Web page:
By Terence Bunch Published 2010-07-01 00:00:00 Last Edited 2010-07-01 00:00:00
After five days, and a pedometer reading standing at just short of 80 miles, 80 year old Malcolm Pittock successfully arrives in Colchester at the head of the Trail of Tears peace walk, which set out from Westminster in London five days ago.
He arrives in Colchester around mid afternoon and begins the walk through the town toward the Colchester War Memorial. Once again, the walk reveals endemic anti-war feeling in the barracks town consistent with that seen in every previous leg of the walk.
From Londons east end, to the conservative belt around Brentwood and from Chelmsford through to the barracks town of Colchester, members of the public display persistent opposition to the ongoing war and broad support for the peace walkers.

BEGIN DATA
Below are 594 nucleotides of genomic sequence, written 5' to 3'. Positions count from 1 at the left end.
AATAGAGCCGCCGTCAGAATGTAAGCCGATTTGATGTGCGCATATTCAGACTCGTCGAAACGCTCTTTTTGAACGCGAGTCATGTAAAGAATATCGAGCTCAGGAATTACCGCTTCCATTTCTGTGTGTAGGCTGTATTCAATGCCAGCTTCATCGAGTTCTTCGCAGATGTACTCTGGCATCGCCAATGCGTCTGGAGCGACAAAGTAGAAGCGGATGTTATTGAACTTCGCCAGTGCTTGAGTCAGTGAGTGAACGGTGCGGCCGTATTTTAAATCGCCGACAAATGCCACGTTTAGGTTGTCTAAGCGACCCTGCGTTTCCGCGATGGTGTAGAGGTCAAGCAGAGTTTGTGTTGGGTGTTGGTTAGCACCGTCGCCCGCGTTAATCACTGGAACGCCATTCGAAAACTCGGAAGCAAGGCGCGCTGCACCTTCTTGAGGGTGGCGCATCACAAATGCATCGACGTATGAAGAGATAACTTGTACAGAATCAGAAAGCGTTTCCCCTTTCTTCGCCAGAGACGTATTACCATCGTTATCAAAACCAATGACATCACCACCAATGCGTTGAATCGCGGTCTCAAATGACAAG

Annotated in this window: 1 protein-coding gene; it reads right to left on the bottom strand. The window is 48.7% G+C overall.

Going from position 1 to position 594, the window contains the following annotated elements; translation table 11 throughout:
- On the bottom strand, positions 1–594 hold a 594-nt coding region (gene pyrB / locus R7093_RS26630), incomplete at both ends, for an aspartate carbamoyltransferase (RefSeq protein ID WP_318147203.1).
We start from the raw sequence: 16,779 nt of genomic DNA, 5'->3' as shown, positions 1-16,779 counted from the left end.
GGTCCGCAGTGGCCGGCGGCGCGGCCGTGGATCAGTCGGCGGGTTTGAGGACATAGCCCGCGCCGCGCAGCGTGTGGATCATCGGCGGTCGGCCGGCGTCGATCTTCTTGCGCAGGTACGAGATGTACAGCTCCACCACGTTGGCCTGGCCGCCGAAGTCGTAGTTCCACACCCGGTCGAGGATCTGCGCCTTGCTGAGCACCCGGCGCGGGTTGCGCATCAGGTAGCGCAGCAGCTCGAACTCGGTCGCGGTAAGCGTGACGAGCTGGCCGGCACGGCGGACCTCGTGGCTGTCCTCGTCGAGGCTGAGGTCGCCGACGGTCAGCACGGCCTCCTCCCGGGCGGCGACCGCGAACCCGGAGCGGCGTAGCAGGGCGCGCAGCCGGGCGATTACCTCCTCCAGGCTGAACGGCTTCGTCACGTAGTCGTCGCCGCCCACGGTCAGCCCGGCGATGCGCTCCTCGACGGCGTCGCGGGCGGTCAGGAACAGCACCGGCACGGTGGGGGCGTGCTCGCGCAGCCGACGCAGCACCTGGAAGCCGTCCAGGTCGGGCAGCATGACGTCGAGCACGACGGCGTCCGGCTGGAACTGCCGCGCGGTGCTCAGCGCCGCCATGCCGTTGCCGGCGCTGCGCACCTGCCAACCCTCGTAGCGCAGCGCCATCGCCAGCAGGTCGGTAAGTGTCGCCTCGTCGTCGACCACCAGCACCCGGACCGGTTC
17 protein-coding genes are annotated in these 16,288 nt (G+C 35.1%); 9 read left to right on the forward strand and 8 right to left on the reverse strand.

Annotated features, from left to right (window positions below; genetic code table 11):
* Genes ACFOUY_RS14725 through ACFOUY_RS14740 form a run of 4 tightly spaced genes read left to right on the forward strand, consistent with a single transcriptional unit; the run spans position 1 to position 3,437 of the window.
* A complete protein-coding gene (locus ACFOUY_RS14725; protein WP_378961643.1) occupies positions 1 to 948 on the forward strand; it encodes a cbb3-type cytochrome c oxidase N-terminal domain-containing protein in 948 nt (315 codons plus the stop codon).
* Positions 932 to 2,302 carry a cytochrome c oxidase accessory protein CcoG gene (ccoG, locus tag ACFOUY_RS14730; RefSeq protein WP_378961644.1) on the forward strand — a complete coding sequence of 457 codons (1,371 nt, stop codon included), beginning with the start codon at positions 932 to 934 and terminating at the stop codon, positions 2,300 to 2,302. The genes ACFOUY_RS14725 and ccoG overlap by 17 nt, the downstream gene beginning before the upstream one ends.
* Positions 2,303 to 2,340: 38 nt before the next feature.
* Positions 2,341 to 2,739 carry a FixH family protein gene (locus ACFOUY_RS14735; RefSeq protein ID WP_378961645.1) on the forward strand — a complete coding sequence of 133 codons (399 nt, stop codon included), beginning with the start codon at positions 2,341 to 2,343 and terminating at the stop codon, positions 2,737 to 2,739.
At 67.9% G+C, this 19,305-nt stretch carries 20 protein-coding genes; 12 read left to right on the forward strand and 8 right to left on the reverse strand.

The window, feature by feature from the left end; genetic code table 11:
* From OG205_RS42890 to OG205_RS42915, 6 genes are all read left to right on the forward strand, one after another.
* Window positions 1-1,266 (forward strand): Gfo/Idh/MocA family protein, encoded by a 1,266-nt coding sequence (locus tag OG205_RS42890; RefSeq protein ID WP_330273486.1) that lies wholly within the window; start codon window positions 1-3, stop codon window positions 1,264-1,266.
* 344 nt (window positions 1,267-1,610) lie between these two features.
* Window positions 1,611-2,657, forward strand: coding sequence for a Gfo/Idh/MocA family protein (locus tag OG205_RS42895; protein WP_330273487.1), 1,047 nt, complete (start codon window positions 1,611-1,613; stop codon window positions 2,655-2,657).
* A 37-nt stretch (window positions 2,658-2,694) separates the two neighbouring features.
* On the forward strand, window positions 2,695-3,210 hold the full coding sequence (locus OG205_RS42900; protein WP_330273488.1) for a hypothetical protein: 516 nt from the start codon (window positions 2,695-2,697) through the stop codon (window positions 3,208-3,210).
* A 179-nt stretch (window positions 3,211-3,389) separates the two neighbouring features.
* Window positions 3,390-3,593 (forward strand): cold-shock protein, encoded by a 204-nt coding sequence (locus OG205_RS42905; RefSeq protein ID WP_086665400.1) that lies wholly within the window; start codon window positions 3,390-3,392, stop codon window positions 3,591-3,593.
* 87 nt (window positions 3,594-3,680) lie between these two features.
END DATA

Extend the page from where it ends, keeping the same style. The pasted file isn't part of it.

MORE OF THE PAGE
After a naming of the dead ceremony at the memorial, the walk heads out of the center and toward the Military Corrective Training Centre at Berechurch Hall Camp, currently holding in detention Lance Corporal Joe Glenton for refusing to serve in Afghanistan.
The walkers are joined by local anti-war groups. They arrive at the correction facility and together raise their voices in thanks to Joe Glenton, whos single act of defiance is now entirely representative of British public opinion.
The peace walk finishes as the War in Afghanistan descends into a disorganised mess with a deadly attack on a US facility. The attack kills a number of personnel and brings into doubt claims by the British Government that British Forces must remain in the country until Afghanis are able to maintain their own security.
The attack is almost certainly the result of police and Afghan army collusion with regional anti-occupation forces.
London. 1st July 2010.